STATE OF NEW JERSEY v. AHMAD IBRAHIM

Annotate this Case

NOT FOR PUBLICATION WITHOUT THE

APPROVAL OF THE APPELLATE DIVISION

SUPERIOR COURT OF NEW JERSEY

APPELLATE DIVISION

DOCKET NO. A-0

STATE OF NEW JERSEY,

Plaintiff-Respondent,

v.

AHMAD IBRAHIM,

Defendant-Appellant.

___________________________________________________

October 16, 2014

 

Submitted September 9, 2014 Decided

Before Judges Ostrer and Hayden.

On appeal from Superior Court of New Jersey, Law Division, Passaic County, Indictment Nos. 02-06-0782, 02-08-0997, 03-03-0235, 04-04-0226, 04-08-1116, 05-04-0400, 09-06-0757.

Joseph E. Krakora, Public Defender, attorney for appellant (Richard Sparaco, Designated Counsel, on the brief).

Camelia M. Valdes, Passaic County Prosecutor, attorney for respondent (Christopher W. Hsieh, Chief Assistant Prosecutor, of counsel and on the statement in lieu of brief).

PER CURIAM

Defendant Ahmad Ibrahim appeals from the January 16, 2013 Law Division order denying his petition for post-conviction relief (PCR) without an evidentiary hearing. For the reasons that follow, we affirm.

We discern the following facts from the record. On June 10, 2009, a Passaic County grand jury indicted defendant for second-degree leader of organized crime, N.J.S.A. 2C:41-1 and 2C:5-2(g); second-degree conspiracy to commit theft by deception, N.J.S.A. 2C:5-2(a) and 2C:20-4(a); second-degree theft by deception, N.J.S.A. 2C:2-6(a) and 2C:20-4(a); second-degree conspiracy to commit identity theft, N.J.S.A. 2C:5-2(a) and 2C:21-17(a), (c)(3); second-degree identity theft, N.J.S.A. 2C:2-6(a) and 2C:21-17(a), (c)(3); third-degree conspiracy to commit credit card theft, N.J.S.A. 2C:5-2(a) and 2C:21-6(c); third-degree credit card theft, N.J.S.A. 2C:2-6(a) and 2C:21-6(c); and third-degree conspiracy to commit receiving stolen property, N.J.S.A. 2C:5-2(a) and 2C:20-7(a).

The indictment charged that between September 1, 2007 and April 18, 2008, defendant, while an inmate at the Passaic County Jail on federal charges, contacted various individuals outside the jail for the purpose of obtaining money using stolen identities. Defendant appropriated the identities of other inmates and with the help of co-conspirators set up bank accounts, obtained credit cards, and purchased merchandise using the stolen identities. As a result of the conspiracy, defendant and his co-conspirators obtained funds in excess of $75,000.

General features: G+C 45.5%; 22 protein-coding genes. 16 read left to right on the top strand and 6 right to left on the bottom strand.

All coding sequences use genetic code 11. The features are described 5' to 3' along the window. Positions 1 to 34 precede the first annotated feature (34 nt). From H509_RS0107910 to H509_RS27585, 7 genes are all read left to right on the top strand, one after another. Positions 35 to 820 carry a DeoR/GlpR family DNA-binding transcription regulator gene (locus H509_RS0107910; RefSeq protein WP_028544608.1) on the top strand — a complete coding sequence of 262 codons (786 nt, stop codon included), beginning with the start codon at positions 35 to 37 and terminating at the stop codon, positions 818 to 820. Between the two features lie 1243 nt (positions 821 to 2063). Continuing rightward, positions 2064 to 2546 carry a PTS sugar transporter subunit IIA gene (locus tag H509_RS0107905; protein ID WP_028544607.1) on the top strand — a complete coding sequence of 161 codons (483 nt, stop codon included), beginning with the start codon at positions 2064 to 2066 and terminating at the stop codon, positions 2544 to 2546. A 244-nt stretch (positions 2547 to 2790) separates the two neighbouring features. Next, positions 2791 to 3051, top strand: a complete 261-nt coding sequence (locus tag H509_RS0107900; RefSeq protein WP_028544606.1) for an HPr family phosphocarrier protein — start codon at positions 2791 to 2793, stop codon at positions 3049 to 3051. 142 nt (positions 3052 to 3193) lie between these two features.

On January 5, 2010, defendant pled guilty to second-degree conspiracy to commit theft by deception and second-degree conspiracy to commit identity theft. As part of the plea agreement, the State agreed to dismiss the remaining counts against defendant, to recommend two concurrent ten-year sentences with five years of parole ineligibility, and not to take a position as to whether the sentences should run consecutive or concurrent to defendant's federal prison term or outstanding violations of probation (VOPs). The State also agreed that defendant would be entitled to jail credit1 for time served from September 3, 2009 through his sentencing, even though he was serving his federal sentence at the time. Prior to defendant pleading guilty, the trial judge emphasized that he was only approving the agreement because the 6272 days of jail credit due on the VOPs would not apply to defendant's ten-year sentence on the indictment. He underscored to defendant that he would have to serve five years before being eligible for parole.

At the March 23, 2010 sentencing hearing, the trial judge proceeded to sentence defendant in accordance with the plea agreement. The trial judge determined that defendant's sentence would run concurrently to his federal sentence and to any sentence subsequently imposed as a result of his VOPs. With respect to the VOPs, the trial judge terminated defendant's probation as "without improvement[.]" Defendant's counsel did not object to this decision. As a result of this decision, the 627 days of jail credit for the VOPs were rendered moot.

Defendant's direct appeal related solely to his sentence, which we affirmed on December 13, 2011. State v. Ibrahim, No. A-1003-10 (App. Div. Dec. 13, 2011). Subsequently, defendant filed his PCR petition on February 16, 2012. On August 30, 2012, defendant's counsel filed a supplemental brief in support of his PCR petition setting forth the following arguments

POINT I: PETITIONER IS ENTITLED TO THE EFFECTIVE ASSISTANCE OF COUNSEL AND THE CONDUCT OF TRIAL ATTORNEY [] WAS INEFFECTIVE.

POINT II: PETITIONER SHOULD BE PERMITTED TO WITHDRAW HIS GUILTY PLEA D09-06-0757I, 02-06-782I, 02-08-997I, 03-03-235A, 03-03-238A, 04-03-226I, 04-08-1116, 05-04-4000A AND HAVE THE MATTERS REMANDED FOR A NEW TRIAL.

POINT III: PETITIONER MAINTAINS AND INCORPORATES BY REFERENCE ALL ARGUMENTS PREVIOUSLY PRESENTED IN PETITIONER'S PETITION FOR POST-CONVICTION RELIEF AND IN THE PRO-SE BRIEF ATTACHED WITH PETITIONER'S PETITION FOR POST-CONVICTION RELIEF.

On January 16, 2013, Judge Raymond A. Reddin, who had also presided over defendant's plea and sentence, heard oral argument on defendant's PCR petition and denied it. The judge rejected defendant's arguments that he was entitled to the 627 days of jail credit on his ten-year sentence. The judge noted that at the January 5, 2010 plea hearing, he specifically told the defendant that he would not have approved the plea agreement, especially the concurrent sentences, if defendant was going to receive the 627 days of jail credit against the ten year sentence. If defendant had been entitled to that hefty credit, the judge explained, it would have "rendered the sentence [] unjust and too light[.]"